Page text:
Politics & Government

Distant star's demise previews our sun's death

WASHINGTON — Astronomers at 25 observatories around the world began aiming their telescopes this week at a preview of our sun's eventual death.

Their target is a slowly cooling "white dwarf" star in the constellation Virgo that eventually will become a cold, black cinder.

A similar fate is forecast for the sun, but not to worry. That won't happen for at least 4 billion years.

"Someday the sun will be a white dwarf," said Judith Provencal, an astronomer at the University of Delaware in Newark. "It's forming the white dwarf in its core right now."

Most stars become white dwarfs after they exhaust their nuclear fuel. They aren't burning anymore, as the sun is, but glowing like embers in a dying fire. Dwarfs are extremely dense, holding as much material as the sun in a body the size of our planet. Astronomers say that a teaspoon of white dwarf material would weigh about a ton on Earth.

The series of white dwarf observations, scheduled to run until May 1, is a project of an international astronomical network known as the Whole Earth Telescope.

The viewings began Wednesday night at the Southern African Large Telescope, a 39-foot-wide mirror in Sutherland, South Africa. Observatories in Spain, Delaware, Texas, Arizona, Hawaii, New Zealand, Australia, China and so on around the globe will provide around-the-clock coverage, ending May 1 in Brazil.

"We like to have two telescopes at each longitude," said Provencal, the coordinator of the project. "That way, if one is cloudy, hopefully the other won't be." A trial run at four European observatories last November failed because Europe was socked in by snow and clouds the entire month.

The target, a white dwarf known as IU Vir, some 300 trillion miles from Earth, alternately brightens and dims as huge blobs of material in its interior rise and fall, rather like a lava lamp.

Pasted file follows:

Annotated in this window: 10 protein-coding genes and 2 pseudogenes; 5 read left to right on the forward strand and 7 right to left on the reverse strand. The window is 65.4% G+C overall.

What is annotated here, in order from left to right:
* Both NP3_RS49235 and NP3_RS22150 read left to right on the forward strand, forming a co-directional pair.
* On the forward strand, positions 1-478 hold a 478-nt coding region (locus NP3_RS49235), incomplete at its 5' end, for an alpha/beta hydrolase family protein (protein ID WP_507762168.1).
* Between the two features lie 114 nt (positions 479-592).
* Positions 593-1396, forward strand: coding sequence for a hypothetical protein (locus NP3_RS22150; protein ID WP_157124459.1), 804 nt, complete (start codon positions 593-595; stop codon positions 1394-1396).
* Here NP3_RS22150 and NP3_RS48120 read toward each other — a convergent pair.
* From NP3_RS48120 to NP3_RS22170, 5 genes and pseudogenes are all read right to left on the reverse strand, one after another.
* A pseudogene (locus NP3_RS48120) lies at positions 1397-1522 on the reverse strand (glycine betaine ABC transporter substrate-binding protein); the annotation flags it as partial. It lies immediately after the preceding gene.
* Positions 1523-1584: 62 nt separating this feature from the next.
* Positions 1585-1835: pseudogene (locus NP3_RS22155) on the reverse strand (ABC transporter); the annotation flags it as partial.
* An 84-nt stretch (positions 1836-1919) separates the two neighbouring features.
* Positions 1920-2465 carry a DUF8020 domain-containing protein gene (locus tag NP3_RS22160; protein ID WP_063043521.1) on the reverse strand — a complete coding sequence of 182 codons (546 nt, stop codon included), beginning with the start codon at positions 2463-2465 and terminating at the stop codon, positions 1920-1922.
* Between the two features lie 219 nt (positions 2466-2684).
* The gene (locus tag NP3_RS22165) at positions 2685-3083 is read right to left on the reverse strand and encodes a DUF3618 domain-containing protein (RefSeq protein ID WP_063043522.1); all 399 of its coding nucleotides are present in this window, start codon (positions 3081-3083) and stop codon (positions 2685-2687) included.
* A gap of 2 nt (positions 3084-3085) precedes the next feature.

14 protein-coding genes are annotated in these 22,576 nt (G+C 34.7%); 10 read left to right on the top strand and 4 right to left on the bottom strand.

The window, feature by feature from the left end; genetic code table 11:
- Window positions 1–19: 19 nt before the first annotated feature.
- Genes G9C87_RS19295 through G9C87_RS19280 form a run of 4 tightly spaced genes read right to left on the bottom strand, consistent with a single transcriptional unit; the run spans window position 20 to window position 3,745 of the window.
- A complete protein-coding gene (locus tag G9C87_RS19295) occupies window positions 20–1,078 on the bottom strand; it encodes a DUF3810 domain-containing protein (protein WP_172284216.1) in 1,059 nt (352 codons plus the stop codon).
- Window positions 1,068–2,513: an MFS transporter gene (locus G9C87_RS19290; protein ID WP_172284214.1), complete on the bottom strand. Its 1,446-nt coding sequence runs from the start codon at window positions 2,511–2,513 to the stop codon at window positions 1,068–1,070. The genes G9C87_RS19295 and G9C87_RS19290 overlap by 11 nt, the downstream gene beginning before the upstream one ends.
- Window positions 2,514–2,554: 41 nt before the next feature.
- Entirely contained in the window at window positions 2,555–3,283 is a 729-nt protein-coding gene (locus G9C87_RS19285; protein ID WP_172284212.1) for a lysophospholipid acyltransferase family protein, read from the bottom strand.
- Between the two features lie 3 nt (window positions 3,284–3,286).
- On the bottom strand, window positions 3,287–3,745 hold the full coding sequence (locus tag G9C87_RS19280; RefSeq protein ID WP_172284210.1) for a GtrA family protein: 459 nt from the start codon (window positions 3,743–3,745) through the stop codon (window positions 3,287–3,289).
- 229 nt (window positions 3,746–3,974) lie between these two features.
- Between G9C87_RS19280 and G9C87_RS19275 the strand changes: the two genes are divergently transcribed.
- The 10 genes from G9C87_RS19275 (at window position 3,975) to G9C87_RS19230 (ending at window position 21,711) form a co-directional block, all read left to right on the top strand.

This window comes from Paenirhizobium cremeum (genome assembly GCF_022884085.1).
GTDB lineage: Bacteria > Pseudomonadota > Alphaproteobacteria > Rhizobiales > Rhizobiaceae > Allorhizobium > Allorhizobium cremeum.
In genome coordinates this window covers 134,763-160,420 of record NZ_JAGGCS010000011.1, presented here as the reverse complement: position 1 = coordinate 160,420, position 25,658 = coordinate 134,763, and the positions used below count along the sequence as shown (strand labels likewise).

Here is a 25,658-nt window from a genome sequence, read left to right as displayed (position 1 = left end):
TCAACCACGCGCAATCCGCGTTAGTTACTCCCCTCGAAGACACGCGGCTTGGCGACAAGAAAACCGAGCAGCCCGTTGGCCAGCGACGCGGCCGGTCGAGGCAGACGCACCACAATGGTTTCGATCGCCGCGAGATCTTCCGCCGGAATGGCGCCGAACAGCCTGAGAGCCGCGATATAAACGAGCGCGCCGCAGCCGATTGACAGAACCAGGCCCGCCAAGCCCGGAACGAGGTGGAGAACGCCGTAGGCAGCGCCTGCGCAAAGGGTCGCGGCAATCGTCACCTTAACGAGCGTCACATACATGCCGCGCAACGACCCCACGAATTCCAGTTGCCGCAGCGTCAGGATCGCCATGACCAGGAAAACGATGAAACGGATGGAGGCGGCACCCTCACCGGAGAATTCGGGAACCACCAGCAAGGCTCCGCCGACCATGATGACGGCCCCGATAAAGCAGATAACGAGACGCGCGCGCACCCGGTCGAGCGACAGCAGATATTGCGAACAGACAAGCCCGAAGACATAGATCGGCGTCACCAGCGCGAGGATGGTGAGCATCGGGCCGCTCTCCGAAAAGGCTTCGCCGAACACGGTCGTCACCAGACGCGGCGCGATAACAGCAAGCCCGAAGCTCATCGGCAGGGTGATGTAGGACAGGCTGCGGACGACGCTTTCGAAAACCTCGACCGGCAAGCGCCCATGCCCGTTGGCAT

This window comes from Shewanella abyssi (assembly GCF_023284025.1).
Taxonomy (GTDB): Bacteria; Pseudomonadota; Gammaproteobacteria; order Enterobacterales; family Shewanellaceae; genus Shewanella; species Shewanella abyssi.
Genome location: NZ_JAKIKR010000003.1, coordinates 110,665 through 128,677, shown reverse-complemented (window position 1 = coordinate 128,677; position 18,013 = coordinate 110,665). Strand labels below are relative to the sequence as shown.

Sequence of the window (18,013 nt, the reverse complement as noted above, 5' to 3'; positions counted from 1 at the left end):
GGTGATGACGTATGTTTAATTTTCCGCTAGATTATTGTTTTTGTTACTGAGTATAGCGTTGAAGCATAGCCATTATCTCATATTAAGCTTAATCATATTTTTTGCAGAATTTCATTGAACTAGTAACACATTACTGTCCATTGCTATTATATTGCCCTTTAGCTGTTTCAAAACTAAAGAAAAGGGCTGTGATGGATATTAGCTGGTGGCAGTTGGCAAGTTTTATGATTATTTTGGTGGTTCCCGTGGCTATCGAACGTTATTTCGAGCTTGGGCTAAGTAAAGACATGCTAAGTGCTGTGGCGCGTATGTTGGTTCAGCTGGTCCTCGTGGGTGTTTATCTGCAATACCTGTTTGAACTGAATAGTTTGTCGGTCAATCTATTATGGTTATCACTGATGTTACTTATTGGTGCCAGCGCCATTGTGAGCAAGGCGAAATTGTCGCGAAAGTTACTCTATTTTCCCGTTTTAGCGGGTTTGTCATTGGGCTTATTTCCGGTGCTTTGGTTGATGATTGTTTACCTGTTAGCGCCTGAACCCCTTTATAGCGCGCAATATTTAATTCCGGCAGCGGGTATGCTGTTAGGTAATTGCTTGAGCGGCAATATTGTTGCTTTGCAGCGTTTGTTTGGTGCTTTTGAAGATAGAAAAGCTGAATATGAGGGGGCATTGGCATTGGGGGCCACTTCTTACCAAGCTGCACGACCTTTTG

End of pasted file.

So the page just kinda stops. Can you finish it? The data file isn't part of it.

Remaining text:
The goal of the observations is to determine the rate of changes in the star's brightness over time, which will let astronomers figure out how fast it's cooling. The rate slows slightly as the star cools.

"Once a white dwarf forms, all it does is sit there and cool," Provencal said. "So we can measure the temperature of a white dwarf, and we can figure out how long it took to cool to that temperature and hence determine how old it is."

Currently, the temperature of IU Vir is thought to be about 21,500 degrees Fahrenheit. The coolest known white dwarf is about 2,500 degrees.

Astronomers think that white dwarfs are the final stage in the evolution of a low- or medium-mass star, such as our sun. When the sun burns up all its hydrogen, it will swell into an enormous "red giant" that will swallow everything in the solar system as far out as Mars.

In time, the red giant will shed its outer layers, forming a ringlike object called a planetary nebula. Its core will be a white dwarf.

By the time that happens, the Earth will have been destroyed and mankind with it, unless our descendants have found a way to reach a planet circling another, younger star.


More information from the Delaware Asteroseismic Research Center.

An animation of a sunlike star becoming a white dwarf.